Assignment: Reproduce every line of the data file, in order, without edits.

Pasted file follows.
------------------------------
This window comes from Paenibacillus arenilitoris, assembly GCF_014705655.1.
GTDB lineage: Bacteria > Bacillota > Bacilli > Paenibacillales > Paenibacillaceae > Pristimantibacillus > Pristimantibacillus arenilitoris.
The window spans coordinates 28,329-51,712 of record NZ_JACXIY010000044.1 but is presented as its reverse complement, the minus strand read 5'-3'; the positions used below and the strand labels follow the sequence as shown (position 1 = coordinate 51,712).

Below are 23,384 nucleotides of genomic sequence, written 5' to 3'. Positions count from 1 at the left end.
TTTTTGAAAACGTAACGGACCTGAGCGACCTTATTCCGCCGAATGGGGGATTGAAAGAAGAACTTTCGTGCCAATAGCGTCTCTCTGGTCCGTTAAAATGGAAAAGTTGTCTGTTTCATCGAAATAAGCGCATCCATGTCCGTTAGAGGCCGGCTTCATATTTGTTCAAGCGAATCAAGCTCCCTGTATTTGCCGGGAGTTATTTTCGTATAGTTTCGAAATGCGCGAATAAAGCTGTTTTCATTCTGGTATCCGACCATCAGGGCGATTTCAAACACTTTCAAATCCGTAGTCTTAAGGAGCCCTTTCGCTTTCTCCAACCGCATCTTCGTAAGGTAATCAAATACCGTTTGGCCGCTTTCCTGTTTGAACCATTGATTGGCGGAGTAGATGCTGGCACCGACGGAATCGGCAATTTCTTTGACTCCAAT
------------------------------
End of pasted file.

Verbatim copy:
This window comes from Paenibacillus arenilitoris, assembly GCF_014705655.1.
GTDB lineage: Bacteria > Bacillota > Bacilli > Paenibacillales > Paenibacillaceae > Pristimantibacillus > Pristimantibacillus arenilitoris.
The window spans coordinates 28,329-51,712 of record NZ_JACXIY010000044.1 but is presented as its reverse complement, the minus strand read 5'-3'; the positions used below and the strand labels follow the sequence as shown (position 1 = coordinate 51,712).

Below are 23,384 nucleotides of genomic sequence, written 5' to 3'. Positions count from 1 at the left end.
TTTTTGAAAACGTAACGGACCTGAGCGACCTTATTCCGCCGAATGGGGGATTGAAAGAAGAACTTTCGTGCCAATAGCGTCTCTCTGGTCCGTTAAAATGGAAAAGTTGTCTGTTTCATCGAAATAAGCGCATCCATGTCCGTTAGAGGCCGGCTTCATATTTGTTCAAGCGAATCAAGCTCCCTGTATTTGCCGGGAGTTATTTTCGTATAGTTTCGAAATGCGCGAATAAAGCTGTTTTCATTCTGGTATCCGACCATCAGGGCGATTTCAAACACTTTCAAATCCGTAGTCTTAAGGAGCCCTTTCGCTTTCTCCAACCGCATCTTCGTAAGGTAATCAAATACCGTTTGGCCGCTTTCCTGTTTGAACCATTGATTGGCGGAGTAGATGCTGGCACCGACGGAATCGGCAATTTCTTTGACTCCAAT